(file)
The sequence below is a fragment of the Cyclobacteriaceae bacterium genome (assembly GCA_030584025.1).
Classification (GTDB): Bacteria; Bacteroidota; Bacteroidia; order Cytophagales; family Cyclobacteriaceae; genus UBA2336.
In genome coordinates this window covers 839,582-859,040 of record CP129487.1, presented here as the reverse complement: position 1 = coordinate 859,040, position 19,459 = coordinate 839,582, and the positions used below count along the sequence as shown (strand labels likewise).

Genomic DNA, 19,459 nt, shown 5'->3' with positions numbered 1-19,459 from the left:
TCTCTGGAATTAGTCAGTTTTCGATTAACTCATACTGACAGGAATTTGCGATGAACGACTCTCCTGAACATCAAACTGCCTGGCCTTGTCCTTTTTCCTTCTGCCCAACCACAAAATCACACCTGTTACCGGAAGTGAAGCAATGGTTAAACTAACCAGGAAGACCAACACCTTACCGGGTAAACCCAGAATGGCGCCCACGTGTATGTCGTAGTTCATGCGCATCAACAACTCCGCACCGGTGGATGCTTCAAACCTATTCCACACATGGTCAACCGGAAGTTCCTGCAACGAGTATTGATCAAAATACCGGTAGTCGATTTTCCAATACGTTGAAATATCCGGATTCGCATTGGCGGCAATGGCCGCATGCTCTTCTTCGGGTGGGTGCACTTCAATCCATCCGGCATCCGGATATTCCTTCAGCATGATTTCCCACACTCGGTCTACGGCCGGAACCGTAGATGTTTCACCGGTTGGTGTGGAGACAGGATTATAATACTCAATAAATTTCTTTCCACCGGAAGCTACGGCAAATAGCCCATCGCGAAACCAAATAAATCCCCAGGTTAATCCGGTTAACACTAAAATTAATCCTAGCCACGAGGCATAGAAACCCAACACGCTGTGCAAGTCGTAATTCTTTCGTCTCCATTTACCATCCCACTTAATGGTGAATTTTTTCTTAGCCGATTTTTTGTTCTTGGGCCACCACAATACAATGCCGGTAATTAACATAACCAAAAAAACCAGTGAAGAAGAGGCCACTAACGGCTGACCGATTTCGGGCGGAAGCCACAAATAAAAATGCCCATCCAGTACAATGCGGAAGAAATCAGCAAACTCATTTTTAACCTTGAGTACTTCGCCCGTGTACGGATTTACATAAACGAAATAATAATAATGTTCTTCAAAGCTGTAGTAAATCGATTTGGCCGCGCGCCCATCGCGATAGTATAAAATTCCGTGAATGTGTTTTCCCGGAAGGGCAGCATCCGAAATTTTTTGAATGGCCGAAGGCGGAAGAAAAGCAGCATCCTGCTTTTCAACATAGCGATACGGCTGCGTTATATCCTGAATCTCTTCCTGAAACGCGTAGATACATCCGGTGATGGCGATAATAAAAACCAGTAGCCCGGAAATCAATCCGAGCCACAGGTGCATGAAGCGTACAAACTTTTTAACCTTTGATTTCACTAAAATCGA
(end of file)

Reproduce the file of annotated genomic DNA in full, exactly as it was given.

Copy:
The sequence below is a fragment of the Cyclobacteriaceae bacterium genome (assembly GCA_030584025.1).
Classification (GTDB): Bacteria; Bacteroidota; Bacteroidia; order Cytophagales; family Cyclobacteriaceae; genus UBA2336.
In genome coordinates this window covers 839,582-859,040 of record CP129487.1, presented here as the reverse complement: position 1 = coordinate 859,040, position 19,459 = coordinate 839,582, and the positions used below count along the sequence as shown (strand labels likewise).

Genomic DNA, 19,459 nt, shown 5'->3' with positions numbered 1-19,459 from the left:
TCTCTGGAATTAGTCAGTTTTCGATTAACTCATACTGACAGGAATTTGCGATGAACGACTCTCCTGAACATCAAACTGCCTGGCCTTGTCCTTTTTCCTTCTGCCCAACCACAAAATCACACCTGTTACCGGAAGTGAAGCAATGGTTAAACTAACCAGGAAGACCAACACCTTACCGGGTAAACCCAGAATGGCGCCCACGTGTATGTCGTAGTTCATGCGCATCAACAACTCCGCACCGGTGGATGCTTCAAACCTATTCCACACATGGTCAACCGGAAGTTCCTGCAACGAGTATTGATCAAAATACCGGTAGTCGATTTTCCAATACGTTGAAATATCCGGATTCGCATTGGCGGCAATGGCCGCATGCTCTTCTTCGGGTGGGTGCACTTCAATCCATCCGGCATCCGGATATTCCTTCAGCATGATTTCCCACACTCGGTCTACGGCCGGAACCGTAGATGTTTCACCGGTTGGTGTGGAGACAGGATTATAATACTCAATAAATTTCTTTCCACCGGAAGCTACGGCAAATAGCCCATCGCGAAACCAAATAAATCCCCAGGTTAATCCGGTTAACACTAAAATTAATCCTAGCCACGAGGCATAGAAACCCAACACGCTGTGCAAGTCGTAATTCTTTCGTCTCCATTTACCATCCCACTTAATGGTGAATTTTTTCTTAGCCGATTTTTTGTTCTTGGGCCACCACAATACAATGCCGGTAATTAACATAACCAAAAAAACCAGTGAAGAAGAGGCCACTAACGGCTGACCGATTTCGGGCGGAAGCCACAAATAAAAATGCCCATCCAGTACAATGCGGAAGAAATCAGCAAACTCATTTTTAACCTTGAGTACTTCGCCCGTGTACGGATTTACATAAACGAAATAATAATAATGTTCTTCAAAGCTGTAGTAAATCGATTTGGCCGCGCGCCCATCGCGATAGTATAAAATTCCGTGAATGTGTTTTCCCGGAAGGGCAGCATCCGAAATTTTTTGAATGGCCGAAGGCGGAAGAAAAGCAGCATCCTGCTTTTCAACATAGCGATACGGCTGCGTTATATCCTGAATCTCTTCCTGAAACGCGTAGATACATCCGGTGATGGCGATAATAAAAACCAGTAGCCCGGAAATCAATCCGAGCCACAGGTGCATGAAGCGTACAAACTTTTTAACCTTTGATTTCACTAAAATCGA